Episode #269: Creating Safe and Equitable Math Classrooms – A Math Mentoring Moment

Jan 22, 2024 | Podcast | 0 comments



Episode Summary:

Have you ever wondered why creating a safe space for students in mathematics class is crucial? This episode of The Making Math Moments That Matter Podcast explores this question and unveils insights that will reshape the way you think about math education.

In a world where educational equity is a pressing concern, ensuring that schools are safe places for students becomes paramount. This episode delves into the critical role of a safe environment, especially in mathematics classes. Discover how breaking free from over-generalizations can pave the way for equitable math lessons and why helping teachers build their math proficiency is key to fostering an inclusive classroom. Join us as we unravel the intricacies of these concepts and their real-world implications.

Unlock the secrets to creating a safe and equitable math classroom by listening to the latest Make Math Moments episode now. Transform your approach to math education and contribute to fostering a positive and inclusive learning space for all students. Press play and embark on a journey to reshape math education today!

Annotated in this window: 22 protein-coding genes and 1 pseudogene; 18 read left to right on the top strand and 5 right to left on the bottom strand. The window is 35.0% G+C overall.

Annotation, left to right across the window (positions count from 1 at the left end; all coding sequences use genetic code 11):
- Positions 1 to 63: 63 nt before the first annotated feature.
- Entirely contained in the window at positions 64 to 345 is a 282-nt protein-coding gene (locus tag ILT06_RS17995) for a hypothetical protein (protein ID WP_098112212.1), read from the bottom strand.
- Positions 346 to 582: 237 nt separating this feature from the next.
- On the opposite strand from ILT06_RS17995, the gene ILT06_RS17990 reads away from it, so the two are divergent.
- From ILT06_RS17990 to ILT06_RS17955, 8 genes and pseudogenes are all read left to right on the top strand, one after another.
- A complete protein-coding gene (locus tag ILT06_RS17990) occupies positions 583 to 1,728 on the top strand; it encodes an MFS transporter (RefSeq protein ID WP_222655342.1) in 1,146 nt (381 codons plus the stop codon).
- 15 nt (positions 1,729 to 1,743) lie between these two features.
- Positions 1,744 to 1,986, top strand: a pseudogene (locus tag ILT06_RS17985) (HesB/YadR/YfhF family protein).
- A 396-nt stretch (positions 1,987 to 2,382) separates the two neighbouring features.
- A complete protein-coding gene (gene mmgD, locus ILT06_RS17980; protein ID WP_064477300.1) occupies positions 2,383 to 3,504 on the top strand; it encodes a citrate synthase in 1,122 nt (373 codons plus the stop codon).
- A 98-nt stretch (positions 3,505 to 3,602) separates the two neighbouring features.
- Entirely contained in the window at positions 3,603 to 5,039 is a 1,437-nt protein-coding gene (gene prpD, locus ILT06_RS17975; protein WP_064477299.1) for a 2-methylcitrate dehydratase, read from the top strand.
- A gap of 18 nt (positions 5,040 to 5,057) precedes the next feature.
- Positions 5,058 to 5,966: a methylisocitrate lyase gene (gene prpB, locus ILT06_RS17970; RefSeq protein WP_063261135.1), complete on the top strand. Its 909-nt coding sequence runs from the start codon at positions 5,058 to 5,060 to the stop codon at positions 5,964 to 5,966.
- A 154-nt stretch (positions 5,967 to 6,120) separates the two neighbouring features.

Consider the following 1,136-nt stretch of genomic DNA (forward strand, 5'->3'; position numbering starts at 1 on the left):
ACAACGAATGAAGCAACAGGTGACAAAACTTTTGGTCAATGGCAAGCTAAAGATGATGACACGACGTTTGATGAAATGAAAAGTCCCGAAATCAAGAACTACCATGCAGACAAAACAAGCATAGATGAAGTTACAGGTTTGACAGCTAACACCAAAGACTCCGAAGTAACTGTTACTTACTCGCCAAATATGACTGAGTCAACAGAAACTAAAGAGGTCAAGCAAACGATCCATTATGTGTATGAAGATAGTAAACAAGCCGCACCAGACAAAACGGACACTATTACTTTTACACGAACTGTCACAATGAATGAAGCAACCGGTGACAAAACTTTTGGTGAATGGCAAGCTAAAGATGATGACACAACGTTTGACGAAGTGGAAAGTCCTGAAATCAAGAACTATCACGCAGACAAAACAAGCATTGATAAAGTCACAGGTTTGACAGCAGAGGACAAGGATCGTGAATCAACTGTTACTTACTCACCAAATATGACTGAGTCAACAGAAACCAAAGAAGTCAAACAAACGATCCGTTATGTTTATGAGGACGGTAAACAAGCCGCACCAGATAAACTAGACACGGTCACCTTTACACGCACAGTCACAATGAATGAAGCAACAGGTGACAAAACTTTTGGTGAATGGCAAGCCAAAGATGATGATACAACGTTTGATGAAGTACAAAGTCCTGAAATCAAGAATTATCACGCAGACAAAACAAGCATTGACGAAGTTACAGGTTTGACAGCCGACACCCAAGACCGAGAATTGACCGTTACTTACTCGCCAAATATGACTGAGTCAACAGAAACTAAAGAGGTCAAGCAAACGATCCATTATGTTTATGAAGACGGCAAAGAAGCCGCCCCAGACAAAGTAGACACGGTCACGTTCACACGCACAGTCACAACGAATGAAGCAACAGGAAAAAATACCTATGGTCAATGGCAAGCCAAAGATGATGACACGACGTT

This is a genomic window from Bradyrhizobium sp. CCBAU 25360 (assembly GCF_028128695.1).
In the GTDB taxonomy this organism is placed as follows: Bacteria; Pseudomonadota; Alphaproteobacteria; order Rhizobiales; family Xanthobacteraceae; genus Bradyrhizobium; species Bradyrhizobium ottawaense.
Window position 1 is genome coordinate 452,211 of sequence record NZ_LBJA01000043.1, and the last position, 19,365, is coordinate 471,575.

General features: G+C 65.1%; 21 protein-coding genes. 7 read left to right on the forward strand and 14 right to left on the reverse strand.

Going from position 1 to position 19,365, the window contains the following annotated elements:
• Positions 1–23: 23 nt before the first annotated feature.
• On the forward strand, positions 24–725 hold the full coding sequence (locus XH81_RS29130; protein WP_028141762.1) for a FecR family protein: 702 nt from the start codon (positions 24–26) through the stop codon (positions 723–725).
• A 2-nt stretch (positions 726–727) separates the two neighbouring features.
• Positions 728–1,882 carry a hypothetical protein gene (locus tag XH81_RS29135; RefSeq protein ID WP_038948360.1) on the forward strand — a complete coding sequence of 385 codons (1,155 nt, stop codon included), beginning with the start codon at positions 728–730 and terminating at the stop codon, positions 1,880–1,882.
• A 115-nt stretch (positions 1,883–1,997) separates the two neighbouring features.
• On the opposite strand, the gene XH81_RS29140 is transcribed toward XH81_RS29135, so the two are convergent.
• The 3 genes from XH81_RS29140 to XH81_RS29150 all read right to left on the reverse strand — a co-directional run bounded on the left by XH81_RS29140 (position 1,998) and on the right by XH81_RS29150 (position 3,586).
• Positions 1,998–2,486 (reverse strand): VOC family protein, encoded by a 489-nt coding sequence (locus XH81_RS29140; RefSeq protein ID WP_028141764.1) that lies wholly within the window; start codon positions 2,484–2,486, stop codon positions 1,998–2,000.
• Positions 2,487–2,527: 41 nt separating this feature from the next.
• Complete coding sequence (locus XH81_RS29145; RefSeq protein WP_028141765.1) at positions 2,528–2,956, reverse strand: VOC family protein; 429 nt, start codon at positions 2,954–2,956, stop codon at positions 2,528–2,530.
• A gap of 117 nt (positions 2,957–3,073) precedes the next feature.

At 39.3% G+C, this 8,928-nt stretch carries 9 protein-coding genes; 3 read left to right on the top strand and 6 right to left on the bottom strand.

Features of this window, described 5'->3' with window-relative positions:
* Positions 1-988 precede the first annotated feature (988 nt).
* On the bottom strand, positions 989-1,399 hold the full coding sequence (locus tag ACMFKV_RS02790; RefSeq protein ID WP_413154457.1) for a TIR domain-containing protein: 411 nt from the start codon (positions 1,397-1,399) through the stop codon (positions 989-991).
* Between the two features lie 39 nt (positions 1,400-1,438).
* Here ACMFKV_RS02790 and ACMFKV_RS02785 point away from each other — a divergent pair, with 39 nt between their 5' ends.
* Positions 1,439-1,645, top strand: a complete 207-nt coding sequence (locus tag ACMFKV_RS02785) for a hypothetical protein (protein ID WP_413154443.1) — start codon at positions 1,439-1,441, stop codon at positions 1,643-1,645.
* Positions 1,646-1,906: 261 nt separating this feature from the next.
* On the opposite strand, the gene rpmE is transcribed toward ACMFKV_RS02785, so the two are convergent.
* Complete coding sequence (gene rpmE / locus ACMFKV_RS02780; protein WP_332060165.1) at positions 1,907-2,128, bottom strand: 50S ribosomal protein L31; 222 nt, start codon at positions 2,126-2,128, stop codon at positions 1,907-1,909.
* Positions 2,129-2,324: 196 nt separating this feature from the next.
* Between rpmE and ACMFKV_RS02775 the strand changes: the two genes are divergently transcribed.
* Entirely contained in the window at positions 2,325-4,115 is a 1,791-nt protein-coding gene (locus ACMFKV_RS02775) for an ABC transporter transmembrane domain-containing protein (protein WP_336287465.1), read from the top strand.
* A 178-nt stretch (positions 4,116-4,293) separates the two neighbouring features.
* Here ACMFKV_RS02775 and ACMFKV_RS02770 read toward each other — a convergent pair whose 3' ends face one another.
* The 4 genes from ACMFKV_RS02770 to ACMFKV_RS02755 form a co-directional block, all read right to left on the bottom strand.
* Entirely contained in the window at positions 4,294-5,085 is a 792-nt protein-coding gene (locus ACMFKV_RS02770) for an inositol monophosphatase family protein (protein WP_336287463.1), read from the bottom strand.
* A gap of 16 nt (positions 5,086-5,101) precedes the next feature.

What You’ll Learn:

  • Gain insights into why creating a safe space in math class is not just desirable but essential for student success and well-being.
  • Learn practical strategies to help teachers break free from over-generalizations, creating math lessons that cater to diverse learning needs and backgrounds.
  • Discover the importance of teachers’ math proficiency and how empowering educators in this aspect can lead to a more equitable and supportive learning environment.

Attention District Math Leaders:

How are you ensuring that you support those educators who need a nudge to spark a focus on growing their pedagogical-content knowledge? 

What about opportunities for those who are eager and willing to elevate their practice, but do not have the support? 

Book a call with our District Improvement Program Team to learn how we can not only help you craft, refine and implement your district math learning goals, but also provide all of the professional learning supports your educators need to grow at the speed of their learning. 

Book a short conversation with our team now.

Other Useful Resources and Supports: 

Make Math Moments Framework [Blog Article]

Make Math Moments Problem-Based Lessons & Units

Be Our Next Podcast Guest!

Join as an Interview Guest or on a Mentoring Moment Call

Making Math Moments That Matter Podcast

Apply to be a Featured Interview Guest

It will take less than two (2) minutes to book your Math Mentoring Moment call.

Book a Mentoring Moment Coaching Call